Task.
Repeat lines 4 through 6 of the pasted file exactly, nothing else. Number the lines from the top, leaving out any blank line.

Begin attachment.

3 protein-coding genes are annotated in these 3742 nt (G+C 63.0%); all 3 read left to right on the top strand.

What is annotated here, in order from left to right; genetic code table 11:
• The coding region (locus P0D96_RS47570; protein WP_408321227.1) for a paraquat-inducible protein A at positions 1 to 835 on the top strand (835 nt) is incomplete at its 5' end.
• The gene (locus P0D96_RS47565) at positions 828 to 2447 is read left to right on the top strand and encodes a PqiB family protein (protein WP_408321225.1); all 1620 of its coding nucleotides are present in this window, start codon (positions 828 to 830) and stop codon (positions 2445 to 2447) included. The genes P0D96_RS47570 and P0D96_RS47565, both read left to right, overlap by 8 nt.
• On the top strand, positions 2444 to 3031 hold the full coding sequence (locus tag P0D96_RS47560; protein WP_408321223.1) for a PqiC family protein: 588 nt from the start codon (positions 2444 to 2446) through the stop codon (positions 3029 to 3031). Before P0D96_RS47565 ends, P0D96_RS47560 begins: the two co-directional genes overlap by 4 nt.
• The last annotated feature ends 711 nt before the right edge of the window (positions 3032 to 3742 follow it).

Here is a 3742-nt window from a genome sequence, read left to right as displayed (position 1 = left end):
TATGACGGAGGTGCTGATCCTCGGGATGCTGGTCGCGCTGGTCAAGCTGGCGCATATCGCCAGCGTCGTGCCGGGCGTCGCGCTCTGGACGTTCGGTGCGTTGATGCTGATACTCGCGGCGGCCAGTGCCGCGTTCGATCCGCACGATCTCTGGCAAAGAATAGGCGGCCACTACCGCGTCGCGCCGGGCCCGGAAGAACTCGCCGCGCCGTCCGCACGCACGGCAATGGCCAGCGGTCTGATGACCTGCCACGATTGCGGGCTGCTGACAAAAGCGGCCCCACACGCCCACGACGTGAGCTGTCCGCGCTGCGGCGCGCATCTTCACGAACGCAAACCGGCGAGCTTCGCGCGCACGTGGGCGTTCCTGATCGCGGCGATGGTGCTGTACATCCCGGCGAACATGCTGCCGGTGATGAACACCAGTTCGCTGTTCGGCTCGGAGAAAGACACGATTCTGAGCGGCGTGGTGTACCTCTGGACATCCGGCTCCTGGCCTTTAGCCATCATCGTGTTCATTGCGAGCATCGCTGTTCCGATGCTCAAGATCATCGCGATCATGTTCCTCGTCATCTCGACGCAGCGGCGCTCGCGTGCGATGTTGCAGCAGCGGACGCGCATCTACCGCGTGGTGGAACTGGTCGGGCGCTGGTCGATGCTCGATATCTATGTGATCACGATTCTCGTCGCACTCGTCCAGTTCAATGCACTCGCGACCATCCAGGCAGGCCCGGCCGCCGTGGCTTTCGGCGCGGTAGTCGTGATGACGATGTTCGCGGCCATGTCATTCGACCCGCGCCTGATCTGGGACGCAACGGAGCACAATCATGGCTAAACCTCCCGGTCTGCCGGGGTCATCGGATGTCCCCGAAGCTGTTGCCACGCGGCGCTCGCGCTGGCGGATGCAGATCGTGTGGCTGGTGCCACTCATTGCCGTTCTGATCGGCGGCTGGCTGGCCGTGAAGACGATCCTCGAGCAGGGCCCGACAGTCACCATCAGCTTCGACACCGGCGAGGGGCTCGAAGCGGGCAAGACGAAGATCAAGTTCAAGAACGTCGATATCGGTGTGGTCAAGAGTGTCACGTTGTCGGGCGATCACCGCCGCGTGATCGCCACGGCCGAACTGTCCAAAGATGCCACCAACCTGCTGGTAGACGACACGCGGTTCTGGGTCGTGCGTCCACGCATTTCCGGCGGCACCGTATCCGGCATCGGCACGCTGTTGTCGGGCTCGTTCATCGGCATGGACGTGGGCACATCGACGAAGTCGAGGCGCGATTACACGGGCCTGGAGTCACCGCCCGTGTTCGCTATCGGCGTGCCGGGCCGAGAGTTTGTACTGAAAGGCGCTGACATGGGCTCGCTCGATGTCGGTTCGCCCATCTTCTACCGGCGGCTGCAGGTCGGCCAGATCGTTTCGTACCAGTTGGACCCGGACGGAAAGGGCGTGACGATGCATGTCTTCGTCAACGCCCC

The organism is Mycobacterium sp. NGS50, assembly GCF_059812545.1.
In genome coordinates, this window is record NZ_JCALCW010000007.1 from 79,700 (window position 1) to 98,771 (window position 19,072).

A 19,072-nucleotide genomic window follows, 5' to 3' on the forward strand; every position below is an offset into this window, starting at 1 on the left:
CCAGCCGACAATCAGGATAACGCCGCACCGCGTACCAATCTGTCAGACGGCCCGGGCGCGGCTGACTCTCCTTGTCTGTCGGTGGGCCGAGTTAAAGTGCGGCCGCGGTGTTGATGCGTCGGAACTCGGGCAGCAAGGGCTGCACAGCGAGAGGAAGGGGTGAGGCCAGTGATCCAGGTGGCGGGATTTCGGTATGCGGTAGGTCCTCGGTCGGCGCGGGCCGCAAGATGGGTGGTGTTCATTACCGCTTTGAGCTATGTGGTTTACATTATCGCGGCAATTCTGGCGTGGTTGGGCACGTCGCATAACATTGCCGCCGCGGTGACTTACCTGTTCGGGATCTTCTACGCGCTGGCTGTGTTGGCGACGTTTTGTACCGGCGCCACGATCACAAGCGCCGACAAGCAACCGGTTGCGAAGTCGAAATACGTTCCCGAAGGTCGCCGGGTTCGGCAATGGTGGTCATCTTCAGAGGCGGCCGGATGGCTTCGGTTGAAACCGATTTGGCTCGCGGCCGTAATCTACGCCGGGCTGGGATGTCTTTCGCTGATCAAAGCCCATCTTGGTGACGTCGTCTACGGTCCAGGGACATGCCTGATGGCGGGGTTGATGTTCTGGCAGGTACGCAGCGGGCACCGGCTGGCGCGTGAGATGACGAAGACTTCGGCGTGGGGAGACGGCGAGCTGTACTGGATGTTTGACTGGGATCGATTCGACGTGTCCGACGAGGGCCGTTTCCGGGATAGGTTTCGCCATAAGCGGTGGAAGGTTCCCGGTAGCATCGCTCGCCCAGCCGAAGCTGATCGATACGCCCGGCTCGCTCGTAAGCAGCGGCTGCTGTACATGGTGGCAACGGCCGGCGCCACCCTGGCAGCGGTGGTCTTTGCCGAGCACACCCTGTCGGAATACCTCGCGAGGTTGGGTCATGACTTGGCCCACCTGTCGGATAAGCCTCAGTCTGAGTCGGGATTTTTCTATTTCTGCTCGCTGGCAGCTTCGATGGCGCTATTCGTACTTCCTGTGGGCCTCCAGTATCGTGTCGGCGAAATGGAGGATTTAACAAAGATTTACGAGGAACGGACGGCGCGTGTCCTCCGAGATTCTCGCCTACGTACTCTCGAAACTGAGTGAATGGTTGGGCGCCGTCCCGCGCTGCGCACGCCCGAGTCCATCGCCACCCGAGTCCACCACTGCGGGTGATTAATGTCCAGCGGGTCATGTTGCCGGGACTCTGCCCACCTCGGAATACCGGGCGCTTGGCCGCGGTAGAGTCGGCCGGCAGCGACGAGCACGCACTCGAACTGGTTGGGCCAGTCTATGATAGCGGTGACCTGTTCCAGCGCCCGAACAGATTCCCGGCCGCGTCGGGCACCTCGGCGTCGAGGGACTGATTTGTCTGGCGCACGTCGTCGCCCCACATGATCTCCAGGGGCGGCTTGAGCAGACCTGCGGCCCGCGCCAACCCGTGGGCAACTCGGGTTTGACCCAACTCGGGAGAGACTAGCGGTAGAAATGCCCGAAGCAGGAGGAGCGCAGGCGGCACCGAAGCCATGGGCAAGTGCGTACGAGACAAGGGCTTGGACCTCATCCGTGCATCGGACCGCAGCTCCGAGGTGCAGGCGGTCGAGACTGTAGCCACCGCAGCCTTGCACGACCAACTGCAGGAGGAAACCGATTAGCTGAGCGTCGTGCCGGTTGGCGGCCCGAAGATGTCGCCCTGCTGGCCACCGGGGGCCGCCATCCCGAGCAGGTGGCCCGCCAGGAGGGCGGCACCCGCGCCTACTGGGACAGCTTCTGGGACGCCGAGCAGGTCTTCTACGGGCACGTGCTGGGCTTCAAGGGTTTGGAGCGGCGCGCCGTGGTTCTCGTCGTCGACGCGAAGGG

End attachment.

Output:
• The gene (locus P0D96_RS47565) at positions 828 to 2447 is read left to right on the top strand and encodes a PqiB family protein (protein WP_408321225.1); all 1620 of its coding nucleotides are present in this window, start codon (positions 828 to 830) and stop codon (positions 2445 to 2447) included. The genes P0D96_RS47570 and P0D96_RS47565, both read left to right, overlap by 8 nt.
• On the top strand, positions 2444 to 3031 hold the full coding sequence (locus tag P0D96_RS47560; protein WP_408321223.1) for a PqiC family protein: 588 nt from the start codon (positions 2444 to 2446) through the stop codon (positions 3029 to 3031). Before P0D96_RS47565 ends, P0D96_RS47560 begins: the two co-directional genes overlap by 4 nt.
• The last annotated feature ends 711 nt before the right edge of the window (positions 3032 to 3742 follow it).